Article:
Shares in AO World (LSE: AO) have fallen by 8% today despite the company reporting positive results for the first nine months of the year. The online electrical retailer recorded a rise in sales of 12.3% in the third quarter of the year, but an uncertain future could lead to its performance suffering somewhat in the final quarter of the year. Here’s why I think it could be a stock to avoid in the short run.
As mentioned, AO’s sales performance in the third quarter was upbeat. In the UK, its business continues to grow and it delivered a rise in overall revenue of 8.9%. This was against tough comparators from the prior year, which makes the results even more impressive. In Europe, sales increased by 28.4% on a constant currency basis. This reflects a period of focus on building the company’s logistics capabilities and capacity, in order to provide a solid base for the business to grow.
In terms of its long-term plan, the company has made progress on delivering sales growth across all of its regions. Its launch of computing sales in the UK has been successful thus far, and the same can be said of its audio-visual offering in Germany. Further expansion is in the pipeline and the business is expected to move from loss to profit in the 2018 financial year. This has the potential to boost investor sentiment over the medium term.
A difficult outlook
In the near term, though, AO has an uncertain future. Today’s update contains a degree of caution regarding the final quarter of the year, given the UK’s uncertain economic outlook. Inflation is expected to rise to around 3% this year, which could put it ahead of wage growth. This would leave consumers with less disposable income through which to afford purchases, with discretionary and larger items likely to be delayed until the situation improves.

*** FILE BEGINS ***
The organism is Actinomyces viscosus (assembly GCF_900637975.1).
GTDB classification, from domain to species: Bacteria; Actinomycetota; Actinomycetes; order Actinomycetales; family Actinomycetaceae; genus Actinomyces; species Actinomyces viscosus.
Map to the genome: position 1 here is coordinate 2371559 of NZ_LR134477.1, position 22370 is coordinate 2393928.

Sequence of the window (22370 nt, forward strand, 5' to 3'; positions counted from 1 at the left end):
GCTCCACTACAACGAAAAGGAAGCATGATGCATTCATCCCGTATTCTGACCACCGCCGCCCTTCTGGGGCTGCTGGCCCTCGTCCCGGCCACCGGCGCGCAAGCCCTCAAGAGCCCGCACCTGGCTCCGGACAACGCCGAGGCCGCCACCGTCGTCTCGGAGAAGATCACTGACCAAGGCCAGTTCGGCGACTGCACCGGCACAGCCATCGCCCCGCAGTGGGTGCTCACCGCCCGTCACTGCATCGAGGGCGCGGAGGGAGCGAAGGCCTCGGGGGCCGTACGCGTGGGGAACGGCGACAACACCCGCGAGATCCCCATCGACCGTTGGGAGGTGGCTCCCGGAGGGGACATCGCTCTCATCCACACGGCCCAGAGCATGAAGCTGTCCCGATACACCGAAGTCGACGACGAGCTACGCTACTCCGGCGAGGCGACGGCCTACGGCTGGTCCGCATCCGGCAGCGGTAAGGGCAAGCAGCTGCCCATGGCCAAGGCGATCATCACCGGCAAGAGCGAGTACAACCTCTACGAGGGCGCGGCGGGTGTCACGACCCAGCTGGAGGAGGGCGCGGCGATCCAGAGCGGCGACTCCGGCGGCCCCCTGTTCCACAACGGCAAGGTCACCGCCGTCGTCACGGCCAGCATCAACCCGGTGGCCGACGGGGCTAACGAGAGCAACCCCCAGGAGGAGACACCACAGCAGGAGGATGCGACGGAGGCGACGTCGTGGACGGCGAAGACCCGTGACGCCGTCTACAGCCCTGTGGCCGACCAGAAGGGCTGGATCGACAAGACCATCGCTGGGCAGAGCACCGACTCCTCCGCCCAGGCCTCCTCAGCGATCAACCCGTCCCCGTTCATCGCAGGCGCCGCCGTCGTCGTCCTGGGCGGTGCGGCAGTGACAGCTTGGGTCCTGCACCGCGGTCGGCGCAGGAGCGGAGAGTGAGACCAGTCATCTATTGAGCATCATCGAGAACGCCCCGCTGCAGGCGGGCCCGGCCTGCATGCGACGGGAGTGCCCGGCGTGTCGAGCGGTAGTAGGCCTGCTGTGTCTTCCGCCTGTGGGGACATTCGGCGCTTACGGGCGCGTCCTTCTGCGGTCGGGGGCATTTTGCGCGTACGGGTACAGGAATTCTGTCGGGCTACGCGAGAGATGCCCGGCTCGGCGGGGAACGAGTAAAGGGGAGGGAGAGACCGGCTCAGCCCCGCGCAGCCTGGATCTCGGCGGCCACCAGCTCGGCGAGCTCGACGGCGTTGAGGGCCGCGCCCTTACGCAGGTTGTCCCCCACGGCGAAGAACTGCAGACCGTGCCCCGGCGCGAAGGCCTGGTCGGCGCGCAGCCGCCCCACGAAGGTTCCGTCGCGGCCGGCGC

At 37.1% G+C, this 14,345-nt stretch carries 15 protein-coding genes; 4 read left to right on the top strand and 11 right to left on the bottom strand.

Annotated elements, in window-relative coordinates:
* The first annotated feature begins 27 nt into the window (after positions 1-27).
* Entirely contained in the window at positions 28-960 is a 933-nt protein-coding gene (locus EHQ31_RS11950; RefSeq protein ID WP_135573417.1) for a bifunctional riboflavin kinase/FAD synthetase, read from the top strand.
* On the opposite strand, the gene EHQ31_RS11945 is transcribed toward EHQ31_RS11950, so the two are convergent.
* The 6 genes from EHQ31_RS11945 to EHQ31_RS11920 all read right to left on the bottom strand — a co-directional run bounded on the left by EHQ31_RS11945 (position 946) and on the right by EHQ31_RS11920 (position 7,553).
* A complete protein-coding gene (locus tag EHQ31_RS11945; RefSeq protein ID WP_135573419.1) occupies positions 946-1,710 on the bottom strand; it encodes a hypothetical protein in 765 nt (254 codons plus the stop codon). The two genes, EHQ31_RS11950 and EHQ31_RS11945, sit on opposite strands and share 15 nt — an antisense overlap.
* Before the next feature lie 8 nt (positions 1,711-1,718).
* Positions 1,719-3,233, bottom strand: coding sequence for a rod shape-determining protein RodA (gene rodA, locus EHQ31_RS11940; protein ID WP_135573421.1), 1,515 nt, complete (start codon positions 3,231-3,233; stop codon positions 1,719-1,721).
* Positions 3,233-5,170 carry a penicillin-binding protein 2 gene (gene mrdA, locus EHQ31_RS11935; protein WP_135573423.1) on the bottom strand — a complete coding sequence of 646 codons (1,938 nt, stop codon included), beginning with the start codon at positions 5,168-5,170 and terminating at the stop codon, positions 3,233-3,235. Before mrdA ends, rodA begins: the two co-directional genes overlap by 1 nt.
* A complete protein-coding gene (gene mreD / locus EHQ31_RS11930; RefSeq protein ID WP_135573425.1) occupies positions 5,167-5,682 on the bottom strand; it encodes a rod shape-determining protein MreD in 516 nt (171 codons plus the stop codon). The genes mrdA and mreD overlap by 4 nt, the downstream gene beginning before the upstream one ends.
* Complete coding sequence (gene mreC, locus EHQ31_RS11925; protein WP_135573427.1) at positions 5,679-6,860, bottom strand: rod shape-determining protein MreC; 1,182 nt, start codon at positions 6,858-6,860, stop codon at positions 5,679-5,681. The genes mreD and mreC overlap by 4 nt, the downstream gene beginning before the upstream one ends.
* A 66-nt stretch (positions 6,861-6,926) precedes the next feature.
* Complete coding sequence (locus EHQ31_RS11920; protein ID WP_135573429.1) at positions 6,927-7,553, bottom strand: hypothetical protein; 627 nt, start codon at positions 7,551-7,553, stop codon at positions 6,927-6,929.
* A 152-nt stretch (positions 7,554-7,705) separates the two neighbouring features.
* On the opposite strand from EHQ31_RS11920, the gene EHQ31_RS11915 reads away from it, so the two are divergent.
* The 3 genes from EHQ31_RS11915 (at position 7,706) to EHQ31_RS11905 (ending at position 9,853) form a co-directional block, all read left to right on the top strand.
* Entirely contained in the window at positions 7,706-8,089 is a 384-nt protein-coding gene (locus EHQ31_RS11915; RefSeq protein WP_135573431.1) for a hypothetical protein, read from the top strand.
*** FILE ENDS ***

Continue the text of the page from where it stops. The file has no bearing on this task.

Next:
AO could therefore endure a difficult few months, with the overall impact of Brexit likely to be negative for the business. Alongside this, the company faces potentially negative currency impacts on supplier pricing which could also hurt its performance.
A better buy?
Sector peer Sainsbury’s (LSE: SBRY) faces a similar challenge. Its purchase of Argos means that it is more focused on discretionary items than in the past, which could hurt its near term performance. Although its recent results showed that the company is making good overall progress, higher inflation is likely to have a detrimental impact on its business. Since its bottom line is already forecast to decline by 17% in the current year, it also seems to be a stock to avoid at the present time.
Of course, both companies offer bright long term futures thanks to their sound strategies and the likelihood of a sustained economic recovery in future years. However, it may be possible to buy them both at more attractive prices than those at which they trade today.
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Peter Stephens owns shares of Sainsbury (J). The Motley Fool UK has no position in any of the shares mentioned. We Fools don't all hold the same opinions, but we all believe that considering a diverse range of insights makes us better investors.